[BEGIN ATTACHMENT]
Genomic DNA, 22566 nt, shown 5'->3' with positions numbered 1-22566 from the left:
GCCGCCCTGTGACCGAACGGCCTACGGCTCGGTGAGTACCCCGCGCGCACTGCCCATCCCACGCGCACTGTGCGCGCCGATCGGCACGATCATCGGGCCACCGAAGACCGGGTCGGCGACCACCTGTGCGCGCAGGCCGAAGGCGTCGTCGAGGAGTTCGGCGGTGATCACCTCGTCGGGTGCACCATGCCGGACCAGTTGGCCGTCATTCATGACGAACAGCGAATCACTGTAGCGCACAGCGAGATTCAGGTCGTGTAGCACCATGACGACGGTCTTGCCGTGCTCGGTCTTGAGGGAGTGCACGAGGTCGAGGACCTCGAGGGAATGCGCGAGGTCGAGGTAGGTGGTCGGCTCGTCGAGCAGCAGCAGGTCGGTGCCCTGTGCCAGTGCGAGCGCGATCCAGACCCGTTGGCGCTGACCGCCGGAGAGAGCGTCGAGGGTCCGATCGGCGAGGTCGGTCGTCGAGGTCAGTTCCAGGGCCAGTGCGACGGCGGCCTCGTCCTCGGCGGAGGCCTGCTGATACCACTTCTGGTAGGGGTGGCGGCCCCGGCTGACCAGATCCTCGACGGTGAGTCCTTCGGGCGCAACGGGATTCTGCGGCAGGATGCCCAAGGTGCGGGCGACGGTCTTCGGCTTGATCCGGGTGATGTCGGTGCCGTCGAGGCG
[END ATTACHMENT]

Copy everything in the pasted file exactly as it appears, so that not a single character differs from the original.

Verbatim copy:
Genomic DNA, 22566 nt, shown 5'->3' with positions numbered 1-22566 from the left:
GCCGCCCTGTGACCGAACGGCCTACGGCTCGGTGAGTACCCCGCGCGCACTGCCCATCCCACGCGCACTGTGCGCGCCGATCGGCACGATCATCGGGCCACCGAAGACCGGGTCGGCGACCACCTGTGCGCGCAGGCCGAAGGCGTCGTCGAGGAGTTCGGCGGTGATCACCTCGTCGGGTGCACCATGCCGGACCAGTTGGCCGTCATTCATGACGAACAGCGAATCACTGTAGCGCACAGCGAGATTCAGGTCGTGTAGCACCATGACGACGGTCTTGCCGTGCTCGGTCTTGAGGGAGTGCACGAGGTCGAGGACCTCGAGGGAATGCGCGAGGTCGAGGTAGGTGGTCGGCTCGTCGAGCAGCAGCAGGTCGGTGCCCTGTGCCAGTGCGAGCGCGATCCAGACCCGTTGGCGCTGACCGCCGGAGAGAGCGTCGAGGGTCCGATCGGCGAGGTCGGTCGTCGAGGTCAGTTCCAGGGCCAGTGCGACGGCGGCCTCGTCCTCGGCGGAGGCCTGCTGATACCACTTCTGGTAGGGGTGGCGGCCCCGGCTGACCAGATCCTCGACGGTGAGTCCTTCGGGCGCAACGGGATTCTGCGGCAGGATGCCCAAGGTGCGGGCGACGGTCTTCGGCTTGATCCGGGTGATGTCGGTGCCGTCGAGGCG